In 1940, however, France was anything but victorious. Hitler invaded and
crushed an army that had largely trusted the ideas that had led to victory in
1918. The nation in defeat faced a horrible dilemma. Philippe
Pétain proposed a solution. His treaty with Hitler may have saved France
from annihilation. His treaty also created a France allied with the
Fascists. Many Frenchmen would have none of this, and they would no
longer have any of Pétain. The hero of 1918 became the traitor of 1940.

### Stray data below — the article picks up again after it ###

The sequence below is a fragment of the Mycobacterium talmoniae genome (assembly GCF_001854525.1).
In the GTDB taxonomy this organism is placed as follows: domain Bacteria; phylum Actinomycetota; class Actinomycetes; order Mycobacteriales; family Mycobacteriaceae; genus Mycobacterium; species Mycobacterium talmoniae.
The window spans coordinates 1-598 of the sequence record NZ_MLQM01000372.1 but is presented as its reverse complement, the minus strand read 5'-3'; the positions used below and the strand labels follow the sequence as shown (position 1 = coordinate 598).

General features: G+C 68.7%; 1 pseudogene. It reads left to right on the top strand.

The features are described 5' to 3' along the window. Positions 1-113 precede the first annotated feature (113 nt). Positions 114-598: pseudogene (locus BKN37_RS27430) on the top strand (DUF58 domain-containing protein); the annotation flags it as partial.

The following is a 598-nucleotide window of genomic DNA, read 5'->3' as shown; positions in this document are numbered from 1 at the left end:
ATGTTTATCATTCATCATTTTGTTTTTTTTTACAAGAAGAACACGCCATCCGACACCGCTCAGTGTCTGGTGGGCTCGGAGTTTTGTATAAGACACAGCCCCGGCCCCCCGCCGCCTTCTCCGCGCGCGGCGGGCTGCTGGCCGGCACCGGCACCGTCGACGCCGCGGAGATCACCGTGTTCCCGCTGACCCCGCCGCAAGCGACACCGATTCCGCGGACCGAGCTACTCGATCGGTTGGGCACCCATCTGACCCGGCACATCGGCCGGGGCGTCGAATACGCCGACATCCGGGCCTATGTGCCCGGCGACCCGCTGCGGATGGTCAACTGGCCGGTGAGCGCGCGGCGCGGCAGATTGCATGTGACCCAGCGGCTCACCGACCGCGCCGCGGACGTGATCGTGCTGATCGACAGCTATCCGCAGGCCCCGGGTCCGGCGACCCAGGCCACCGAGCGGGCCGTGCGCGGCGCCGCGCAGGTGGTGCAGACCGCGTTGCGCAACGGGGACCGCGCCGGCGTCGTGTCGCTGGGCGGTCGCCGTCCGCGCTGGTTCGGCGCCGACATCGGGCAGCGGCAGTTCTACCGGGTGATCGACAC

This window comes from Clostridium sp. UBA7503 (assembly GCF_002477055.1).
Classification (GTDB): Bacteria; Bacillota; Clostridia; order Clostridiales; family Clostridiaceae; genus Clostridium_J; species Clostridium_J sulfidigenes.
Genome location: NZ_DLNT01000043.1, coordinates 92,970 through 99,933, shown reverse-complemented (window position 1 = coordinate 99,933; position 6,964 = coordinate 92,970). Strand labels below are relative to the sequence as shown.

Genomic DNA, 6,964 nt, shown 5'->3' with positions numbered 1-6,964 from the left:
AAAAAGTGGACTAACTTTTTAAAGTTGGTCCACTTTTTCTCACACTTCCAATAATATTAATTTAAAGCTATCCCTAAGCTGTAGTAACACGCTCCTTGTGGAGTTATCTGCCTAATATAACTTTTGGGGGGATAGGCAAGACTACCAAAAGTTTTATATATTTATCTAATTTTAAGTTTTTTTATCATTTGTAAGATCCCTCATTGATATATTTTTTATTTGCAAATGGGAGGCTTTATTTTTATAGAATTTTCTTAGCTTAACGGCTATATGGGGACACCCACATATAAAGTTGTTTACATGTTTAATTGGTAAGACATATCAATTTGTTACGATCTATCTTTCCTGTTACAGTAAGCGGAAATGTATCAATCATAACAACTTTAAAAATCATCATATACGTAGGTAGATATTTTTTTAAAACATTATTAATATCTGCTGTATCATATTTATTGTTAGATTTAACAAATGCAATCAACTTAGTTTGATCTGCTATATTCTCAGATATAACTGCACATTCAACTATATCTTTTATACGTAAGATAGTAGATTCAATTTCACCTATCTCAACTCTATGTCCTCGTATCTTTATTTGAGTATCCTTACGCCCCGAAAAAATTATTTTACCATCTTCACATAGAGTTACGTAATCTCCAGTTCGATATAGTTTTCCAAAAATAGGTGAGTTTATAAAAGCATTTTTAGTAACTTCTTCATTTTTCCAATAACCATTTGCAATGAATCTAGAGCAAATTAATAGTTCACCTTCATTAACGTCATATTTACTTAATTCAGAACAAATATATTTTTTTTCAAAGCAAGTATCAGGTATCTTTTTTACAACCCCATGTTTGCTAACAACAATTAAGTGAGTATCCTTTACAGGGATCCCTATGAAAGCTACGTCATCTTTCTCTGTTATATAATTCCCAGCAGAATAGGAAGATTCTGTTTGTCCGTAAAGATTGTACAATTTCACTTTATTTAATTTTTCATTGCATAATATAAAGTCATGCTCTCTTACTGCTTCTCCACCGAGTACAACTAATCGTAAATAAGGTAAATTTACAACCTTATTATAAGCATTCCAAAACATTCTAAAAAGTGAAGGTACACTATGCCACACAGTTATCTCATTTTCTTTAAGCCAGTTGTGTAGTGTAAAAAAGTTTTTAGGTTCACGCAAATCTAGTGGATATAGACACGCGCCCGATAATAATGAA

Every French city today has a street named for Clemenceau or Roosevelt or
Eisenhower. None has a street named Pétain. Upon the liberation of
1944 and 1945, Pétain was arrested and tried for treason. He was
sentenced to death by Guillotine. Only his glory from 1918 saved him and
he was sent to exile in the prison of the Citadelle of Yeu. These stark
halls were those that saw his last days on earth.